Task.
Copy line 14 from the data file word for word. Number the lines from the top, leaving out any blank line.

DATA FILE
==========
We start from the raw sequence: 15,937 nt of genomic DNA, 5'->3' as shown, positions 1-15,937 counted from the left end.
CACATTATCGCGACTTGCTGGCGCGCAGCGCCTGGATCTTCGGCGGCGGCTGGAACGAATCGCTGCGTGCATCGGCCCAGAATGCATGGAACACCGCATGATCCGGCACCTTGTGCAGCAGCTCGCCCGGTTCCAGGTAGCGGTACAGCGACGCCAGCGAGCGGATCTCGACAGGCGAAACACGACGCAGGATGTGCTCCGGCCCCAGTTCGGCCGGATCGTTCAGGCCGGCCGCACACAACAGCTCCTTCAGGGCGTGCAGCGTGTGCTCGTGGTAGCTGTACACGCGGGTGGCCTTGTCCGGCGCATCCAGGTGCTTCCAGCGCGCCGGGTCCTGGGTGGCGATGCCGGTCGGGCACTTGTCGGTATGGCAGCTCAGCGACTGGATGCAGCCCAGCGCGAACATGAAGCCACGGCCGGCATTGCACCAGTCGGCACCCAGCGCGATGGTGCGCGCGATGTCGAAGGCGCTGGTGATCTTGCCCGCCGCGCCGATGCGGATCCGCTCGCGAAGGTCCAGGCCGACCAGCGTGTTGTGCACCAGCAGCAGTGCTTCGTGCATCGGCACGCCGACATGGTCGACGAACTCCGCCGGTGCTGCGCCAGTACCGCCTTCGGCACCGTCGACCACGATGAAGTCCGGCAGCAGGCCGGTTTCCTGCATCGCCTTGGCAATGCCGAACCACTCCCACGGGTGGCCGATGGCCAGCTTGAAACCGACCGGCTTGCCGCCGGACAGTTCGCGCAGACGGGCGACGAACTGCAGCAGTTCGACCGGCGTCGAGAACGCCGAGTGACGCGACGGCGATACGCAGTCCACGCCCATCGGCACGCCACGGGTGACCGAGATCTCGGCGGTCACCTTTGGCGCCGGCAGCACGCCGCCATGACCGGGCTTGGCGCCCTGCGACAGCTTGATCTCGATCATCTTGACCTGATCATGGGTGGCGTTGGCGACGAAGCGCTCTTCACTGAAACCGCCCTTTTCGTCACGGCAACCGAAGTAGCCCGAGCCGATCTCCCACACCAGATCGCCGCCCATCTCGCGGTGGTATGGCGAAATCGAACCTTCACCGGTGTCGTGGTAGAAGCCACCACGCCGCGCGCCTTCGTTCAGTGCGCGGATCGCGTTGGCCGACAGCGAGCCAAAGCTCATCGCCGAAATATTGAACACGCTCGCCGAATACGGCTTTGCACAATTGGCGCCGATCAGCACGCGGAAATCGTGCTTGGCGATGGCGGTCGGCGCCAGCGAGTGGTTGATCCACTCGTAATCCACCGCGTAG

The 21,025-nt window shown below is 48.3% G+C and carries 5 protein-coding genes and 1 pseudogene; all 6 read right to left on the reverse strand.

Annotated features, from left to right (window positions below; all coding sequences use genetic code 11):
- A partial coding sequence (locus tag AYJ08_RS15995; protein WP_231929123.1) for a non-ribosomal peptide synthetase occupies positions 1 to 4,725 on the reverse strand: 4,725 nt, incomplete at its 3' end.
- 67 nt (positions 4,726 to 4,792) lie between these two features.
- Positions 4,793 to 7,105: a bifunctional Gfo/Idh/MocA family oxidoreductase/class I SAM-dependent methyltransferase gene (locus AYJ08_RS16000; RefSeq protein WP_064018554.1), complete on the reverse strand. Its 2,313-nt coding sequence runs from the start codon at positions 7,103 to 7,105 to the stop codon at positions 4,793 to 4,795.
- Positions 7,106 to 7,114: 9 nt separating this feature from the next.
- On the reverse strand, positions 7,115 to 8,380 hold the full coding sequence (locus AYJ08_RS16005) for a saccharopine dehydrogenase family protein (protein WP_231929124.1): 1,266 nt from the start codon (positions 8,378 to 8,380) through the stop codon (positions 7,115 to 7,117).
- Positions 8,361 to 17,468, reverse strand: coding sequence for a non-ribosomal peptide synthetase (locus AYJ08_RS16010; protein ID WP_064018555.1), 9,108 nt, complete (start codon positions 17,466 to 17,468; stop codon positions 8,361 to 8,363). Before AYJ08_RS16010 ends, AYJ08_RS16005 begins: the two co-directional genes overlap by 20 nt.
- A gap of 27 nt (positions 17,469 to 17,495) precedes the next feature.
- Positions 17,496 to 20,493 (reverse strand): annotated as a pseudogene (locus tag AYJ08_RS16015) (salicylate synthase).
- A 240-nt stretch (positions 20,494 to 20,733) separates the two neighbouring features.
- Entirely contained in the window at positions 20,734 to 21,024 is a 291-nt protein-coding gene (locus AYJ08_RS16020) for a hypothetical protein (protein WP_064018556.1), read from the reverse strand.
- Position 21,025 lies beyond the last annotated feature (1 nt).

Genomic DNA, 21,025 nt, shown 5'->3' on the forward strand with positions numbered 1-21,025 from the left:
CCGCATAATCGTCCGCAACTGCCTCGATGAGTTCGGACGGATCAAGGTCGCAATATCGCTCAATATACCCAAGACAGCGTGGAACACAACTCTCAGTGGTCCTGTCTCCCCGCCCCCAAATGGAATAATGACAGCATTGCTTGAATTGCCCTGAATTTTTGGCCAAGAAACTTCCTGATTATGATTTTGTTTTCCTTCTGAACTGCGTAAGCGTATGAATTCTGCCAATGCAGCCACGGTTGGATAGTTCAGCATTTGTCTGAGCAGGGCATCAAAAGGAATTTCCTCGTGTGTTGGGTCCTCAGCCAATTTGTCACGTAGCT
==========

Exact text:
- Entirely contained in the window at positions 20,734 to 21,024 is a 291-nt protein-coding gene (locus AYJ08_RS16020) for a hypothetical protein (protein WP_064018556.1), read from the reverse strand.